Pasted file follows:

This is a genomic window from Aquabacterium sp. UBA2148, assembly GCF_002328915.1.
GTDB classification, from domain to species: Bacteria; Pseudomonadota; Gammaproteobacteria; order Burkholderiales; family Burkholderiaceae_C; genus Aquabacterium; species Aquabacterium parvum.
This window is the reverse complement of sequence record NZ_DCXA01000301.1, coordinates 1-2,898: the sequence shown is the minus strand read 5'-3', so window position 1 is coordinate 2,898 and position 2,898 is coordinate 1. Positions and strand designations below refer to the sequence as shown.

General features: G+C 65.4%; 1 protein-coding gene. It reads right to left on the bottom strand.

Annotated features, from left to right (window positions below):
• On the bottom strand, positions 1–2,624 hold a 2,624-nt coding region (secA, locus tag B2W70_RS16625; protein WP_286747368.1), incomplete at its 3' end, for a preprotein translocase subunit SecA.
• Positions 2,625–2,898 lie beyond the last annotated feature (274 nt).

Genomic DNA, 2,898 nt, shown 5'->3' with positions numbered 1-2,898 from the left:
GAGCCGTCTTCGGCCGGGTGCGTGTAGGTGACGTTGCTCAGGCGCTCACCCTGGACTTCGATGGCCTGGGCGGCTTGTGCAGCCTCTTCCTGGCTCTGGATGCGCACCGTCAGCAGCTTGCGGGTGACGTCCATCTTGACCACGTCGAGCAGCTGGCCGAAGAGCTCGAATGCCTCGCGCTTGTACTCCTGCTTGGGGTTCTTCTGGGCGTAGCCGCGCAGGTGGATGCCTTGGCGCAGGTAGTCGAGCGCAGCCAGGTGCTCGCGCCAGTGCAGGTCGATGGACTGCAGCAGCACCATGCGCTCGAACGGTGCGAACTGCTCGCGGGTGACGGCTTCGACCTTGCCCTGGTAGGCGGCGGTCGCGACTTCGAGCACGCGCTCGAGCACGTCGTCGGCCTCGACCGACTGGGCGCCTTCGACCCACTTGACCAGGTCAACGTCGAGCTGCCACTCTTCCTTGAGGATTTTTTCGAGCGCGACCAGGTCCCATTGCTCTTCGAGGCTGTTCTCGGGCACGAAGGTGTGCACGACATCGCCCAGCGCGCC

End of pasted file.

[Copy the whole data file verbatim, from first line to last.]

This is a genomic window from Aquabacterium sp. UBA2148, assembly GCF_002328915.1.
GTDB classification, from domain to species: Bacteria; Pseudomonadota; Gammaproteobacteria; order Burkholderiales; family Burkholderiaceae_C; genus Aquabacterium; species Aquabacterium parvum.
This window is the reverse complement of sequence record NZ_DCXA01000301.1, coordinates 1-2,898: the sequence shown is the minus strand read 5'-3', so window position 1 is coordinate 2,898 and position 2,898 is coordinate 1. Positions and strand designations below refer to the sequence as shown.

General features: G+C 65.4%; 1 protein-coding gene. It reads right to left on the bottom strand.

Annotated features, from left to right (window positions below):
• On the bottom strand, positions 1–2,624 hold a 2,624-nt coding region (secA, locus tag B2W70_RS16625; protein WP_286747368.1), incomplete at its 3' end, for a preprotein translocase subunit SecA.
• Positions 2,625–2,898 lie beyond the last annotated feature (274 nt).

Genomic DNA, 2,898 nt, shown 5'->3' with positions numbered 1-2,898 from the left:
GAGCCGTCTTCGGCCGGGTGCGTGTAGGTGACGTTGCTCAGGCGCTCACCCTGGACTTCGATGGCCTGGGCGGCTTGTGCAGCCTCTTCCTGGCTCTGGATGCGCACCGTCAGCAGCTTGCGGGTGACGTCCATCTTGACCACGTCGAGCAGCTGGCCGAAGAGCTCGAATGCCTCGCGCTTGTACTCCTGCTTGGGGTTCTTCTGGGCGTAGCCGCGCAGGTGGATGCCTTGGCGCAGGTAGTCGAGCGCAGCCAGGTGCTCGCGCCAGTGCAGGTCGATGGACTGCAGCAGCACCATGCGCTCGAACGGTGCGAACTGCTCGCGGGTGACGGCTTCGACCTTGCCCTGGTAGGCGGCGGTCGCGACTTCGAGCACGCGCTCGAGCACGTCGTCGGCCTCGACCGACTGGGCGCCTTCGACCCACTTGACCAGGTCAACGTCGAGCTGCCACTCTTCCTTGAGGATTTTTTCGAGCGCGACCAGGTCCCATTGCTCTTCGAGGCTGTTCTCGGGCACGAAGGTGTGCACGACATCGCCCAGCGCGCC